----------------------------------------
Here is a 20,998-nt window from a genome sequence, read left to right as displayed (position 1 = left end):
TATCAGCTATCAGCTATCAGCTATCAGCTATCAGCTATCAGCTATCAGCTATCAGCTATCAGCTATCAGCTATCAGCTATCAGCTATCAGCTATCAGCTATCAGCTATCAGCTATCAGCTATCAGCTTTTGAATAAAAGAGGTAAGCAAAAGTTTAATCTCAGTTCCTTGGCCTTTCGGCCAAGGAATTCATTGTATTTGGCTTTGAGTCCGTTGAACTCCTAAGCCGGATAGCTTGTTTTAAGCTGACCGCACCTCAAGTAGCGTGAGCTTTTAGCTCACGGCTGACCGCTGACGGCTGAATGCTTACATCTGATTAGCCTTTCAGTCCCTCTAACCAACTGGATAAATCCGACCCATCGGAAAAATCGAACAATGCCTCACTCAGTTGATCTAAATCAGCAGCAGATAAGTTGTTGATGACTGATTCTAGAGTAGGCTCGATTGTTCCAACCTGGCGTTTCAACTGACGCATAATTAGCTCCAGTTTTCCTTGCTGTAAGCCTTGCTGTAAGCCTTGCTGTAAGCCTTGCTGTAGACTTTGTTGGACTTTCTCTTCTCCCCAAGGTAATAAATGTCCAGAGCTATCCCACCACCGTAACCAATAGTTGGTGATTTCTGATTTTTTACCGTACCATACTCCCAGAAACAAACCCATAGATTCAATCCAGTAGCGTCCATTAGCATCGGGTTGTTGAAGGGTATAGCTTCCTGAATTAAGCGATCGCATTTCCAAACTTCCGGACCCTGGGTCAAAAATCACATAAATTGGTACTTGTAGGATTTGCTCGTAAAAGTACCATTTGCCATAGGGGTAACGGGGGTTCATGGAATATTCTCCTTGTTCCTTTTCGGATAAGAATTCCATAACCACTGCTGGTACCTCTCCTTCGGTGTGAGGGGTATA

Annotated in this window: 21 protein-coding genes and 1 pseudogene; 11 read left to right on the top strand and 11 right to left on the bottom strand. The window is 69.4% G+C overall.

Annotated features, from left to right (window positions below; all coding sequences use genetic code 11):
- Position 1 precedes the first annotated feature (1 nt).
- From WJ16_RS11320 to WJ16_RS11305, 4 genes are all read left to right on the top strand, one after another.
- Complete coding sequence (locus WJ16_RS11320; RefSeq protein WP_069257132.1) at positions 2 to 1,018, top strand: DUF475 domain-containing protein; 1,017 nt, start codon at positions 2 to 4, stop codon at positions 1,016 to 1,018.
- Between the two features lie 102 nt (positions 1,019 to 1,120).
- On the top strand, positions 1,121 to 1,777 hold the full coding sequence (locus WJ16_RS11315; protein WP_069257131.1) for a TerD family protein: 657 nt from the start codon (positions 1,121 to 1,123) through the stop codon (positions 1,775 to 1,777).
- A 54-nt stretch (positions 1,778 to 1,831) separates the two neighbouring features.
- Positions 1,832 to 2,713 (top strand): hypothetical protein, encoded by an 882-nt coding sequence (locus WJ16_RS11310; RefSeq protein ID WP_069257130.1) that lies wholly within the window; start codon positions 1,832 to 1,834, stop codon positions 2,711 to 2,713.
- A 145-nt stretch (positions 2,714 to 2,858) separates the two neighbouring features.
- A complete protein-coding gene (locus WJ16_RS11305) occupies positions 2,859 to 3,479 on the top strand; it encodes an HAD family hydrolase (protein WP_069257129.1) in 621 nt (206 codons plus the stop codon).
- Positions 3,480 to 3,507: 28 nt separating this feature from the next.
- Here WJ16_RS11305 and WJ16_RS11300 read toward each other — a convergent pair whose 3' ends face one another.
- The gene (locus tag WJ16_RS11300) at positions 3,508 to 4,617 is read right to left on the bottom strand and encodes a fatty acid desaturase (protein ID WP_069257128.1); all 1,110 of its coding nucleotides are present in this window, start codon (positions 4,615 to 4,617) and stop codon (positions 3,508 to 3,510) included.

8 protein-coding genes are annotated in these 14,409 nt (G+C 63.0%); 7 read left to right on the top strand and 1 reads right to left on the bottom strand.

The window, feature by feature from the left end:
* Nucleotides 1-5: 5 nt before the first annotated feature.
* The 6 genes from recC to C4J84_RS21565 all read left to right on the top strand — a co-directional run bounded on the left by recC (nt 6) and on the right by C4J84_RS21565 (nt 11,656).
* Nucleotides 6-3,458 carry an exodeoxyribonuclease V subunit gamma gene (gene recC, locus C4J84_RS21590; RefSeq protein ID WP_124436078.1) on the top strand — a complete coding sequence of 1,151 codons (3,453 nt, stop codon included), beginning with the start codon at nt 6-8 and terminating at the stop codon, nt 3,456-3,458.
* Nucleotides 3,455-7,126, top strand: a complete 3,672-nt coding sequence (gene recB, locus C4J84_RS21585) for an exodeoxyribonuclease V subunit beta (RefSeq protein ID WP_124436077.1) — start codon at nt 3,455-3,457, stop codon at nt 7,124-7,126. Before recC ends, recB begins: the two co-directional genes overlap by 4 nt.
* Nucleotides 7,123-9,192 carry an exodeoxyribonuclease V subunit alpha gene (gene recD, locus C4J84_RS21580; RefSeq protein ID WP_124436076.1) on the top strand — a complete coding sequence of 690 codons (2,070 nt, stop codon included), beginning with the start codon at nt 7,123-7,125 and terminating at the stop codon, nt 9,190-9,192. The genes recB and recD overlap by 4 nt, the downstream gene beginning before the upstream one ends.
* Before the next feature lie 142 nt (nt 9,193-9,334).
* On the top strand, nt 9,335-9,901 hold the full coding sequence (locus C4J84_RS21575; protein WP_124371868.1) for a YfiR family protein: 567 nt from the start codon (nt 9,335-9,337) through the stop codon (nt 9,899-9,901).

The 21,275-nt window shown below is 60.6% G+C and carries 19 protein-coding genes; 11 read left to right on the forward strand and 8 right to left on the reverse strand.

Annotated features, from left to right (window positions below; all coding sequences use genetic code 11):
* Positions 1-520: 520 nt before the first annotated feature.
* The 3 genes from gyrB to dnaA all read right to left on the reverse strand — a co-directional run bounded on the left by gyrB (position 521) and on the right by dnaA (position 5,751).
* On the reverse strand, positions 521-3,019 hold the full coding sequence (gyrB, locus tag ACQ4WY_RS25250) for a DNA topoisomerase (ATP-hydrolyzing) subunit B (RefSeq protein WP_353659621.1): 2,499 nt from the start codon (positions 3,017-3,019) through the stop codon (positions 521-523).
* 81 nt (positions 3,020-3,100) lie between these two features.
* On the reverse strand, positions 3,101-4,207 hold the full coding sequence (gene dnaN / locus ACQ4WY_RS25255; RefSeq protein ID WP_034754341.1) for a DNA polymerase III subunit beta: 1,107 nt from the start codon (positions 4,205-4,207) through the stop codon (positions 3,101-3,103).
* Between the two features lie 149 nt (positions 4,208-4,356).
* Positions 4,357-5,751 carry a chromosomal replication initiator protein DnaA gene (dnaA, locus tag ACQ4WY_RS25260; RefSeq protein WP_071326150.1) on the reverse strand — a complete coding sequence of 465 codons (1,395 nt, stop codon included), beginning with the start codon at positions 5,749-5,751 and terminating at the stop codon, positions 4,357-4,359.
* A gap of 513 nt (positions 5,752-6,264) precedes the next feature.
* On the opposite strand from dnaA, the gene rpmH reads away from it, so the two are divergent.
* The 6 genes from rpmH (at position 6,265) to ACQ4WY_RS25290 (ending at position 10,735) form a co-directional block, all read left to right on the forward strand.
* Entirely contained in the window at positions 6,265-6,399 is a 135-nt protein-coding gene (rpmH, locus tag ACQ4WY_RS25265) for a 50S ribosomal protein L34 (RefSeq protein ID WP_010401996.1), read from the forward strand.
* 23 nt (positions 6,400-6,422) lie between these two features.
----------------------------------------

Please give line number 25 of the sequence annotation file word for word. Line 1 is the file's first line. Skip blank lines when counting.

* On the top strand, nt 9,335-9,901 hold the full coding sequence (locus C4J84_RS21575; protein WP_124371868.1) for a YfiR family protein: 567 nt from the start codon (nt 9,335-9,337) through the stop codon (nt 9,899-9,901).